New Zone-Based Pike Regs On Minnesota Inland Waters Will Be In Effect This Spring

The new fishing regulations have
three distinct zones

If you fish northern pike on most inland waters of northwest and north-central Minnesota, you’ll have a larger bag limit but a protected slot to remember when fishing season opens May 12.

The new fishing regulations have three distinct zones — with different bag and slot limits for each zone — to address the different characteristics of pike populations in Minnesota.

In north-central Minnesota, which includes most bodies of water in the northwest, the northern pike limit is 10, but all fish from 22 inches to 26 inches must be released, while anglers can keep two pike longer than 26 inches.

The new regulations, which apply to inland waters of the state, don’t affect border waters or lakes and streams with special pike regulations already in place, such as Lake of the Woods and Upper Red.

While not designed to manage for trophy pike, the new regulations are meant to restore pike populations for better harvest opportunities across the state for sizes that make good table fare, up to around 28 inches or so.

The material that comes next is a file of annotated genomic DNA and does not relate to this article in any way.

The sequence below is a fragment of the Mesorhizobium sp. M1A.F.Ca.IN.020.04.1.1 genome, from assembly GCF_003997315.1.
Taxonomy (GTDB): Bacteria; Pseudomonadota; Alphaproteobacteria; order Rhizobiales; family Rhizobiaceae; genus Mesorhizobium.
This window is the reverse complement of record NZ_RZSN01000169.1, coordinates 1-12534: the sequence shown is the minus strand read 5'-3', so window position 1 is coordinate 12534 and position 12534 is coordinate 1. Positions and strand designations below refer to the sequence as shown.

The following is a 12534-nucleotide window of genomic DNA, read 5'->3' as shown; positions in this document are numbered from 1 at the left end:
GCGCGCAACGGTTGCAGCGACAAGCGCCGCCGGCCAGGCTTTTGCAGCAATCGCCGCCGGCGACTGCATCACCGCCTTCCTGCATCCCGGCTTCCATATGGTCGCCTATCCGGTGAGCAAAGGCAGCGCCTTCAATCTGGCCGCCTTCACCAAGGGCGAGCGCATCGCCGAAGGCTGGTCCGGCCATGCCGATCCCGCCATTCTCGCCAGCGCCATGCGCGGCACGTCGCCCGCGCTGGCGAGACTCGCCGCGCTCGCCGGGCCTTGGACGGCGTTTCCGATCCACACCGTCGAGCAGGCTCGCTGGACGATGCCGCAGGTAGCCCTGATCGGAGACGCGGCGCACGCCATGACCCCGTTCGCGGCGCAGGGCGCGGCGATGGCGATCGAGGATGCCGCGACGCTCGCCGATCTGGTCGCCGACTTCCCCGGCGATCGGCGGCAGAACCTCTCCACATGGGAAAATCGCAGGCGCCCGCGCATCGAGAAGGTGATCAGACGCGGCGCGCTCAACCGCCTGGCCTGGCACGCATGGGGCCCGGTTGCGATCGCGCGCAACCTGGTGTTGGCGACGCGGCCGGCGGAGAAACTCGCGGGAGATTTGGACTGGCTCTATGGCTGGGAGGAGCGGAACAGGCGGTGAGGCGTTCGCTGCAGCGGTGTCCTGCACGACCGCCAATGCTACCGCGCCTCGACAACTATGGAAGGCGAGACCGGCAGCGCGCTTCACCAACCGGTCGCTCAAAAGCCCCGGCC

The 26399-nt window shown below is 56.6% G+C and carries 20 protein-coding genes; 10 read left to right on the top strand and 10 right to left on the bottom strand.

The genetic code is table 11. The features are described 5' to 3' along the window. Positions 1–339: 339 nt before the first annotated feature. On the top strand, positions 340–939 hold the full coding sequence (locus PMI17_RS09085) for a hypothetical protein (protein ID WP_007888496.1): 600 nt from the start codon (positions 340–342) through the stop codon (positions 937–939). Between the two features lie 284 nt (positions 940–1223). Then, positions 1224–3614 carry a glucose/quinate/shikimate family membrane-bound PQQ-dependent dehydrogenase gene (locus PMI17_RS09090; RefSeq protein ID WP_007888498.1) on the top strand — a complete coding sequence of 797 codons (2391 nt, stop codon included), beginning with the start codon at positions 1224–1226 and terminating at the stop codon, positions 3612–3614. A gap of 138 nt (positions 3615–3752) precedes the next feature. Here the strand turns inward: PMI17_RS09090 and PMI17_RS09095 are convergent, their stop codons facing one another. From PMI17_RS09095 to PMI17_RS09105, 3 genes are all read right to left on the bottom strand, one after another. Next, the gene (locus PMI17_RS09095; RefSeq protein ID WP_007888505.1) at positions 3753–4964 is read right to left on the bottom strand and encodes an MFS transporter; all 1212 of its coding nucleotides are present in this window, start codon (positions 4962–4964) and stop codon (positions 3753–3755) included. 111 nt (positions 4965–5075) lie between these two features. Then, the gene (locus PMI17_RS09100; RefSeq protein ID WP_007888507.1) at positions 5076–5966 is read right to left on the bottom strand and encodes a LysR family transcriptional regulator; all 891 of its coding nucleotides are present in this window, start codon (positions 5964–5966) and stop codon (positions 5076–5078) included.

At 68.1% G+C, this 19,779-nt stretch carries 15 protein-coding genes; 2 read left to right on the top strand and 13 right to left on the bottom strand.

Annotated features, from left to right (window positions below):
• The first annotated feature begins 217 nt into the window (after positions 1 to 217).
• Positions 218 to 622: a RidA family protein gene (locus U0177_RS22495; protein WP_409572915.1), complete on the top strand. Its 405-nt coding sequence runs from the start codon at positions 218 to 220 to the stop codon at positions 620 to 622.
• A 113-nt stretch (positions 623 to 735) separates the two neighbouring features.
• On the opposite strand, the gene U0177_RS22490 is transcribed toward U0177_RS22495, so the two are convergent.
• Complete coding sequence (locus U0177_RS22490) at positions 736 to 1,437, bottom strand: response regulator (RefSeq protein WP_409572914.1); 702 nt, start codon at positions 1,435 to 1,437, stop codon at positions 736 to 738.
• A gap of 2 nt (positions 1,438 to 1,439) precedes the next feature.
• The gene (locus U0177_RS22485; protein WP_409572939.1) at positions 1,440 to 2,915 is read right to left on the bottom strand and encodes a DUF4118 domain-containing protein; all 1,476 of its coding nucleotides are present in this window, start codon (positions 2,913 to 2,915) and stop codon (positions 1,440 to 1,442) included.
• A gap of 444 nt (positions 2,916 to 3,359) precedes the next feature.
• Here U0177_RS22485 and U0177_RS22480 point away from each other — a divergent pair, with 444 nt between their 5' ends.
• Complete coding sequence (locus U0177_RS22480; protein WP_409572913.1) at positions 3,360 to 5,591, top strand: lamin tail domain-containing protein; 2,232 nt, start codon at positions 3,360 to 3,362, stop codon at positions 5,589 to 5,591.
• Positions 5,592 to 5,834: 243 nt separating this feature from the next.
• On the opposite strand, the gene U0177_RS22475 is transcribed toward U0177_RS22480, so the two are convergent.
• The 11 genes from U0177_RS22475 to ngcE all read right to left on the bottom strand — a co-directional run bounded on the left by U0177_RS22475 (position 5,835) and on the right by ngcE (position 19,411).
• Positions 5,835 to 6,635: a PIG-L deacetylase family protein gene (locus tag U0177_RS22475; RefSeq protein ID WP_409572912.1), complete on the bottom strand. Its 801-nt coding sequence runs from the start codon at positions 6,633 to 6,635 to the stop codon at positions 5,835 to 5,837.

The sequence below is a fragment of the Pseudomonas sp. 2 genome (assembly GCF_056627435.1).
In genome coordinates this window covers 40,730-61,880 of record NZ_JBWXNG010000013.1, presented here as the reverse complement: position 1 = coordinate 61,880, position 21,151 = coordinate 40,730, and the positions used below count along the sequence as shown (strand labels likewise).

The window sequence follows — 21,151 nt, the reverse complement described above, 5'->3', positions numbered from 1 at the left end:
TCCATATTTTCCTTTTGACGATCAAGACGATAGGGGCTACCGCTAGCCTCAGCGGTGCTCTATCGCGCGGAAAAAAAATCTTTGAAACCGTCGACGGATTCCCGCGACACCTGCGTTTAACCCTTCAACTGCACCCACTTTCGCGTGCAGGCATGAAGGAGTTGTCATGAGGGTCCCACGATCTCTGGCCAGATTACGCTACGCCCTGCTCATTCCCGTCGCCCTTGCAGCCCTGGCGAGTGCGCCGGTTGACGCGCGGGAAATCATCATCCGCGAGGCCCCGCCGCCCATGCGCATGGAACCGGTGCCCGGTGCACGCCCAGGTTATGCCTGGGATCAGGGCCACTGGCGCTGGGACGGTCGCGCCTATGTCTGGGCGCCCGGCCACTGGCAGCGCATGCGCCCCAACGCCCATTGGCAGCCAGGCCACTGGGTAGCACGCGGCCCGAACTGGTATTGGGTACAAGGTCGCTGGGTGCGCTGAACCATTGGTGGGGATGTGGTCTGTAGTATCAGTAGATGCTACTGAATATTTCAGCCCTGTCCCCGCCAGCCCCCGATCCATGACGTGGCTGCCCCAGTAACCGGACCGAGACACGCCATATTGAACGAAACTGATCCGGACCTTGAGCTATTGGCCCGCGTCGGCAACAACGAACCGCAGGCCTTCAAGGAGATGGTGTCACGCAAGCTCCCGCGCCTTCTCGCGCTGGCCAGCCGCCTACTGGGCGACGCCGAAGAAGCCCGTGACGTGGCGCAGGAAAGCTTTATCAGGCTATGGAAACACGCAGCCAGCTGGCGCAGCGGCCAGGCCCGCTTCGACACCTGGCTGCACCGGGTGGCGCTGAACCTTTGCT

Elsewhere in Minnesota, the new regulations are as follows:

  • Northeast: Two pike; anglers must release all from 30 to 40 inches, with only one over 40 inches allowed in possession.
  • South: Two fish; minimum size 24 inches.

“Anyone who wants to keep pike in Minnesota’s inland waters needs to take a close look at these regulations and be prepared to measure the pike they want to keep starting on the Saturday, May 12, fishing opener,” Al Stevens, fisheries program consultant with the Minnesota Department of Natural Resources, said in a news release.

“It’s almost go-time and we’re happy to be at this point after years of discussion on these issues with pike,” Stevens said. “This has been a long-running topic of conversation and is becoming reality in the 2018 fishing season.”

In a news release, the DNR said the move toward new regulations was a response to anglers’ concerns about the overabundance of hammer-handle pike in much of central and north-central Minnesota, the low numbers of pike present in southern waters and a desire to protect large pike in the northeastern part of the state.

Darkhouse spearing regulations for pike change slightly, and those regulations are listed in the spearing section of the regulations booklet.

For more information on the new zone regulations visit or contact a local area fisheries office. Contact information can be found in the fishing regulations booklet, available online at

By: Brad Dokken

Source, credits & more information: AreaVoices

image credits:  AreaVoices  | LakeoftheWoods

image credits: AreaVoices | LakeoftheWoods